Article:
LIV Golf Invitational chief executive Greg Norman says "the evolution of golf" has arrived following the conclusion of the breakaway circuit's first event.

Charl Schwartzel survived a shaky finish on the back nine to hold off South African countryman Hennie du Plessis by one shot at the Centurion Club near London.

He pocketed $4.75million for his triumph – golf's biggest ever prize pot – after his Stinger GC also finished top of the team leaderboard.

The 2011 Masters champion was one of seven major winners taking part in the first leg of the breakaway series, which has attracted controversy due to its Saudi links.

But with Bryson DeChambeau, Patrick Reed and Pat Perez the latest to defect from the PGA Tour over the past few days, LIV Golf is only gaining more and more momentum.

"All I can say is that the evolution of golf has arrived," Norman, who first tried to set up a world tour in the 1990s, said at Saturday's presentation ceremony.

"For 27 years there have been a lot of obstacles put in our path, a lot of dreams have tried to be squashed but they couldn't squash us.

"Golf was always going to be a force for good. The fans wanted this. We wanted this for you. We wanted this for the players, for the caddies, for the players' families."

Schwartzel led from start to finish to claim a prize equal to the amount it has taken him four years to earn on the PGA Tour.

"Never in my wildest dreams did I ever think we could play for that much money in golf," he said.

"As you could see I was taking a bit of heat down the stretch and there was a lot of money involved."

More big names are expected to be unveiled by LIV ahead of its second tournament in Portland at the end of June, before the series moves to New Jersey, Boston and Chicago.

Charl Schwartzel survived a tense finish to the final round to hold off Hennie du Plessis by one shot and win the inaugural LIV Golf Invitational near London on Saturday. 

The South African carded a third-round 72 to finish seven-under par for the tournament, narrowly ahead of countryman Du Plessis in the 54-hole tournament.

A brilliant birdie on the final hole saw Peter Uihlein join Branden Grace one stroke further back at the Centurion Club to claim a share of third.

2011 Masters champion Schwartzel, one of seven major winners taking part in the breakaway series, will earn a reported $4.75million for his triumph.

He led the way at the end of the first two rounds and took a three-shot lead into the final day, which he started in good fashion by reaching the back nine without dropping a shot.

However, a double bogey on the par-four 12th opened the door for Du Plessis to make things a little more interesting in the race for golf's biggest ever prize.

Du Plessis got within a couple of shots of his Stinger GC team-mate, though Schwartzel had enough breathing space to finish with a bogey on the final hole that got him over the line.

"I was just trying to get this thing to the house. I had it in my hands and made it more difficult than it should have been," Schwartzel said.

"Hennie played fantastic golf and at 25 he has a bright future, he's playing fantastic golf. What [LIV Golf] have done is way beyond our expectations. It's out of this world."

Schwartzel, Du Plessis and Grace were all part of the same team, with Stinger finishing 14 shots ahead of the chasing pack.

Dustin Johnson, the highest-ranked player at the event, finished one-under par in eighth, while Phil Mickelson – the breakaway league's other superstar – was way down the leaderboard with 10 over.

The controversial Saudi-backed series will reconvene in Portland at the end of June for its second event, with more big names set to defect from the PGA Tour.

Patrick Reed and Pat Perez were confirmed as the latest to join the series on Saturday, while Bryson DeChambeau made the switch on Friday.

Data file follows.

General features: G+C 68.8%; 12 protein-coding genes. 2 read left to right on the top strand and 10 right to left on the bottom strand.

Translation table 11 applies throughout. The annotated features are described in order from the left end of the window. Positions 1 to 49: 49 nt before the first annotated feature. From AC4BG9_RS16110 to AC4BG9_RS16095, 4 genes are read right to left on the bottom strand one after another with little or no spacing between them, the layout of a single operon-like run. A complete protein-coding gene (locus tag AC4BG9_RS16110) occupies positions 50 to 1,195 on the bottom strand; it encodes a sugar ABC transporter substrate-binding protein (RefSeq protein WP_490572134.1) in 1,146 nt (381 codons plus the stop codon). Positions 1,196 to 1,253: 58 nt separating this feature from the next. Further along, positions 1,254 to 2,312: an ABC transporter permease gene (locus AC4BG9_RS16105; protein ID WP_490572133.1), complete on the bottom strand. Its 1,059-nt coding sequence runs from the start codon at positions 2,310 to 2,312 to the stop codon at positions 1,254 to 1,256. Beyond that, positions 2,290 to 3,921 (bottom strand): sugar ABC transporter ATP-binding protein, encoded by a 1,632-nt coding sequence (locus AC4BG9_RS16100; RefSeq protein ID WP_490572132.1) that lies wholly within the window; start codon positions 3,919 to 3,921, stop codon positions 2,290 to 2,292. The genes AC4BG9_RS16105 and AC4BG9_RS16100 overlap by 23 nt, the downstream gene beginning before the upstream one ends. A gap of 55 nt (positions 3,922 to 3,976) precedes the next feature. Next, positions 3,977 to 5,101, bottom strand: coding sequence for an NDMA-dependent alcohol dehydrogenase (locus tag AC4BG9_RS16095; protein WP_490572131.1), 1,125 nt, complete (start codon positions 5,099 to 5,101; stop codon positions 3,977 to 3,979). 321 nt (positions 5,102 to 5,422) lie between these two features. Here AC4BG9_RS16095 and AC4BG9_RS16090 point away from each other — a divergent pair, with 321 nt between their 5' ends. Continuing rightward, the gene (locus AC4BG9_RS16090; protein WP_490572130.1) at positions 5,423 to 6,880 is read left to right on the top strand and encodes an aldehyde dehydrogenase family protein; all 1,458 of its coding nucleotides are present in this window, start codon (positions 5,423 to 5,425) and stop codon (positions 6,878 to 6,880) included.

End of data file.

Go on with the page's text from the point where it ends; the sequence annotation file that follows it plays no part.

Charl Schwartzel holds a three-shot lead going into the final day of the LIV Golf Invitational in London after another impressive performance at Centurion.

The South African followed up his five-under opening round by going four under on day two of the 54-hole tournament.

His compatriot Hennie du Plessis is six under with Peter Uihlein two strokes further back.

Dustin Johnson, the two-time major champion and highest-ranked player at the event, is in a tie for sixth at one under.

He is one of only eight players under par after 36 holes, with Phil Mickelson struggling to get to grips with the course.

Mickelson ended the day four over par and, though there is no cut, his hopes of victory at the end of a week overshadowed by his and Johnson's ban from the PGA Tour for joining the controversial breakaway have surely gone.

Tiger Woods set off on his second round at Augusta with the wind blowing and the world watching as the five-time Masters champion looked to stay in contention.

After an opening one-under-par 71, Woods said he was "right where I need to be" at his comeback tournament, explaining he would require "lots of ice baths" before returning to action on Friday.

That is because his body is continuing to recover from the serious car accident in February 2021 that left him with major leg and foot injuries.

It is a surprise to many that Woods is competing this week, but he said ahead of the tournament that he believed he could win again, and Thursday's impressive round showed that was not merely bravado.

He teed off at 13:42 local time (18:42 BST), taking the driver off the tee and finding a large fairway bunker. From there he failed to hit the green, with Woods then unable to get up and down for par, rolling in for a bogey that nudged him back to level par.

The 46-year-old was champion at the Masters most recently in 2019, when he ended a run of 11 years without a major title.

He has 15 majors to date by his name, three behind record holder Jack Nicklaus.

Woods is playing his opening two rounds with Chile's Joaquin Niemann, who had a sparkling three-under 69 on Thursday. Louis Oosthuizen was part of the group but shot a 76 on day one and pulled out injured before the second round.

South African Charl Schwartzel won at Augusta in 2011 and made a significant move on Friday as a three-under 69, following an opening level-par 72, nudged him to within a shot of the lead, which was held by another former Masters winner in Danny Willett.

Willett made a birdie at his second hole of the day and stood at four under for the tournament early in his second round after an opening 69 on Thursday.

Im Sung-jae began at five under but slipped back to three under with three holes of his round remaining.

Australian Cameron Smith, who tied second at the Masters in 2020 and has two wins on the PGA Tour already this year, had a bizarre opening round on Thursday, with his four-under-par 68 bookended by double bogeys on the first and 18th holes.

The eight birdies he recorded between those calamitous holes pointed to Smith being a contender again this year.